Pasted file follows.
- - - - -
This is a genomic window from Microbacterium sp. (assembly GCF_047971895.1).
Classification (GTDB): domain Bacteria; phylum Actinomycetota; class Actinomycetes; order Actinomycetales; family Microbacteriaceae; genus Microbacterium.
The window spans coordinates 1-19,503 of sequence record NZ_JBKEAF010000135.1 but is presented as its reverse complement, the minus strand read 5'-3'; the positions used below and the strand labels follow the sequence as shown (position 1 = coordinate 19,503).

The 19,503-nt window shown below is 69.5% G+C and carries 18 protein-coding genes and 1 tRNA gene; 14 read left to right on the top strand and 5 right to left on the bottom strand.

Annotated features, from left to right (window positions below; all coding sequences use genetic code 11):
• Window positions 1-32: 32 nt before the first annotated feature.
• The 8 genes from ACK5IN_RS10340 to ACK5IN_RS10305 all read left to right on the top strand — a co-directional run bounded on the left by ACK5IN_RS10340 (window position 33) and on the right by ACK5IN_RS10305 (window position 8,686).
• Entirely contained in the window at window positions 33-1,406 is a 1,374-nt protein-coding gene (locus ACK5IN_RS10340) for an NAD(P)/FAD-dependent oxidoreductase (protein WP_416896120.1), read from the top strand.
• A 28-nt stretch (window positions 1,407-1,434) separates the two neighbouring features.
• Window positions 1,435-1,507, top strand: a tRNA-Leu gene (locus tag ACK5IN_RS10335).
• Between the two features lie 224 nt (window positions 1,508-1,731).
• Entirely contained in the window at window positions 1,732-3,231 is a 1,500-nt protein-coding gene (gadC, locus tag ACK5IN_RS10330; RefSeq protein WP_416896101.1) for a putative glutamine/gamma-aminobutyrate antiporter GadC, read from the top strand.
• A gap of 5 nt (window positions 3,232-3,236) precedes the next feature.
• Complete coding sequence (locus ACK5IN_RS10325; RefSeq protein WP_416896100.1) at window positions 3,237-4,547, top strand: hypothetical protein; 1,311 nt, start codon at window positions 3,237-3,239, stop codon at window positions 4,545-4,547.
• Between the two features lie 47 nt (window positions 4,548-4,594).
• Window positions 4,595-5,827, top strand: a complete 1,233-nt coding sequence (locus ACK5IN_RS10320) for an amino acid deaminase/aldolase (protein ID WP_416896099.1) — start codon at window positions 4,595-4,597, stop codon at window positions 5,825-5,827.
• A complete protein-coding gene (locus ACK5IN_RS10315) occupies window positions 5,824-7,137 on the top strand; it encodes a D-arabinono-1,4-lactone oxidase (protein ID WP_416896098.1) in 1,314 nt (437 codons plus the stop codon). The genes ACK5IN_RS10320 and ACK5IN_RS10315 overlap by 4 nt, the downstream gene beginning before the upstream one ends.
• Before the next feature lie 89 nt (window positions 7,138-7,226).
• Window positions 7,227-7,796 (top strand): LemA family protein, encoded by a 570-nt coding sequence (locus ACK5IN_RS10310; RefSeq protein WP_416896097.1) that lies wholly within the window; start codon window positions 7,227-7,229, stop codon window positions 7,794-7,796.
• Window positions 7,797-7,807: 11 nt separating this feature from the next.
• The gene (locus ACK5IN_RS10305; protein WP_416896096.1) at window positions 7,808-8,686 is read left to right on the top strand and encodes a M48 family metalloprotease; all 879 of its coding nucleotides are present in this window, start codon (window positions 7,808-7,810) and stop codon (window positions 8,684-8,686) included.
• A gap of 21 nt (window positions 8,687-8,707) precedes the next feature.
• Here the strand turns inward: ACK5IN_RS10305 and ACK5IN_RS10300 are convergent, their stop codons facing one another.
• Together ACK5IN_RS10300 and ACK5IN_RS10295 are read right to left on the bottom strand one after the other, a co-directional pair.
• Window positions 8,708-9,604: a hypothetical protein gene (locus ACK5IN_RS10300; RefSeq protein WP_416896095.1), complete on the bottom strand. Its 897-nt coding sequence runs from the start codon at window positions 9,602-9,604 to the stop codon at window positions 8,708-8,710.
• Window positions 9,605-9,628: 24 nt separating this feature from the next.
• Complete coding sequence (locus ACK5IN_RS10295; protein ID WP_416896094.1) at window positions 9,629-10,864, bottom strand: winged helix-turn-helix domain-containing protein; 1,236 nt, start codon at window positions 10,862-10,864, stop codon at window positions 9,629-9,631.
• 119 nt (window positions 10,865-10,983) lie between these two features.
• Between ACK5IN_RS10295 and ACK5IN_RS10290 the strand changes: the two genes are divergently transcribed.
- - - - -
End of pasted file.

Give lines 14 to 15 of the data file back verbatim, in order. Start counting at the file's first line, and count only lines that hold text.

• Complete coding sequence (locus ACK5IN_RS10325; RefSeq protein WP_416896100.1) at window positions 3,237-4,547, top strand: hypothetical protein; 1,311 nt, start codon at window positions 3,237-3,239, stop codon at window positions 4,545-4,547.
• Between the two features lie 47 nt (window positions 4,548-4,594).